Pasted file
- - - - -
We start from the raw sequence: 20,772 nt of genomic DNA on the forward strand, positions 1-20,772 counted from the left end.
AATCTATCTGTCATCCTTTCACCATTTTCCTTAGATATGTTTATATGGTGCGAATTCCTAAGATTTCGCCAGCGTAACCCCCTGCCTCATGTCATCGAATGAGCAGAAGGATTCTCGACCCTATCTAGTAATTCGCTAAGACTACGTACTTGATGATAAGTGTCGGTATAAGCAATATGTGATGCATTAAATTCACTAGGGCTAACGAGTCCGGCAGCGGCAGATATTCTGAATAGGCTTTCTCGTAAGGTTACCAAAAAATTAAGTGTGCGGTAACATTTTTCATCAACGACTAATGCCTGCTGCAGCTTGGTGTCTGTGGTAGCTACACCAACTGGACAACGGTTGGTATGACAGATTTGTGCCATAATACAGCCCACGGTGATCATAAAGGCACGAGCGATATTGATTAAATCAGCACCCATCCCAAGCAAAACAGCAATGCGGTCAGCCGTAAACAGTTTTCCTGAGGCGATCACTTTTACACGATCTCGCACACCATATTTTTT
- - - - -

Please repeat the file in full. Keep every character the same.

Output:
We start from the raw sequence: 20,772 nt of genomic DNA on the forward strand, positions 1-20,772 counted from the left end.
AATCTATCTGTCATCCTTTCACCATTTTCCTTAGATATGTTTATATGGTGCGAATTCCTAAGATTTCGCCAGCGTAACCCCCTGCCTCATGTCATCGAATGAGCAGAAGGATTCTCGACCCTATCTAGTAATTCGCTAAGACTACGTACTTGATGATAAGTGTCGGTATAAGCAATATGTGATGCATTAAATTCACTAGGGCTAACGAGTCCGGCAGCGGCAGATATTCTGAATAGGCTTTCTCGTAAGGTTACCAAAAAATTAAGTGTGCGGTAACATTTTTCATCAACGACTAATGCCTGCTGCAGCTTGGTGTCTGTGGTAGCTACACCAACTGGACAACGGTTGGTATGACAGATTTGTGCCATAATACAGCCCACGGTGATCATAAAGGCACGAGCGATATTGATTAAATCAGCACCCATCCCAAGCAAAACAGCAATGCGGTCAGCCGTAAACAGTTTTCCTGAGGCGATCACTTTTACACGATCTCGCACACCATATTTTTT